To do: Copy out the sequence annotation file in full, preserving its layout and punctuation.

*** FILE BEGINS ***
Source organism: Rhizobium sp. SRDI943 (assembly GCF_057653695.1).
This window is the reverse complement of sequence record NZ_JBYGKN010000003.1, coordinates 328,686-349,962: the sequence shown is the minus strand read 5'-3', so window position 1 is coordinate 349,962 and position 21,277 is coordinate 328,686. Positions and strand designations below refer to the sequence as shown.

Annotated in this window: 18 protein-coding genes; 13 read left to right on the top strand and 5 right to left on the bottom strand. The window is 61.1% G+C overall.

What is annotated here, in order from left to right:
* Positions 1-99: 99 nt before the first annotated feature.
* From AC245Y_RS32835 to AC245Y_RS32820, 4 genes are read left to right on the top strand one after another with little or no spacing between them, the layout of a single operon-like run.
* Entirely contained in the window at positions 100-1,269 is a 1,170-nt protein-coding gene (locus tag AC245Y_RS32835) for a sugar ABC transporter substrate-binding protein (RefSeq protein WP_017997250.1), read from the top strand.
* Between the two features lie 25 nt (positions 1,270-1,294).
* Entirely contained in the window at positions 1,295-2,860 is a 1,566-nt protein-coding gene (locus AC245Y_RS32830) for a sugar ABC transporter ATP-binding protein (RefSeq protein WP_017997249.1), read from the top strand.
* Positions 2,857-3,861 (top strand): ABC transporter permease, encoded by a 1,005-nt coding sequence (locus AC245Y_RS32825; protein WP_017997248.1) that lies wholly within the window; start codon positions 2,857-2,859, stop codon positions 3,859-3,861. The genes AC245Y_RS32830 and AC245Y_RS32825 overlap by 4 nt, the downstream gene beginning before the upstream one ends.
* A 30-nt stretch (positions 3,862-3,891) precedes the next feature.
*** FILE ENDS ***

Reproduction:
Source organism: Rhizobium sp. SRDI943 (assembly GCF_057653695.1).
This window is the reverse complement of sequence record NZ_JBYGKN010000003.1, coordinates 328,686-349,962: the sequence shown is the minus strand read 5'-3', so window position 1 is coordinate 349,962 and position 21,277 is coordinate 328,686. Positions and strand designations below refer to the sequence as shown.

Annotated in this window: 18 protein-coding genes; 13 read left to right on the top strand and 5 right to left on the bottom strand. The window is 61.1% G+C overall.

What is annotated here, in order from left to right:
* Positions 1-99: 99 nt before the first annotated feature.
* From AC245Y_RS32835 to AC245Y_RS32820, 4 genes are read left to right on the top strand one after another with little or no spacing between them, the layout of a single operon-like run.
* Entirely contained in the window at positions 100-1,269 is a 1,170-nt protein-coding gene (locus tag AC245Y_RS32835) for a sugar ABC transporter substrate-binding protein (RefSeq protein WP_017997250.1), read from the top strand.
* Between the two features lie 25 nt (positions 1,270-1,294).
* Entirely contained in the window at positions 1,295-2,860 is a 1,566-nt protein-coding gene (locus AC245Y_RS32830) for a sugar ABC transporter ATP-binding protein (RefSeq protein WP_017997249.1), read from the top strand.
* Positions 2,857-3,861 (top strand): ABC transporter permease, encoded by a 1,005-nt coding sequence (locus AC245Y_RS32825; protein WP_017997248.1) that lies wholly within the window; start codon positions 2,857-2,859, stop codon positions 3,859-3,861. The genes AC245Y_RS32830 and AC245Y_RS32825 overlap by 4 nt, the downstream gene beginning before the upstream one ends.
* A 30-nt stretch (positions 3,862-3,891) precedes the next feature.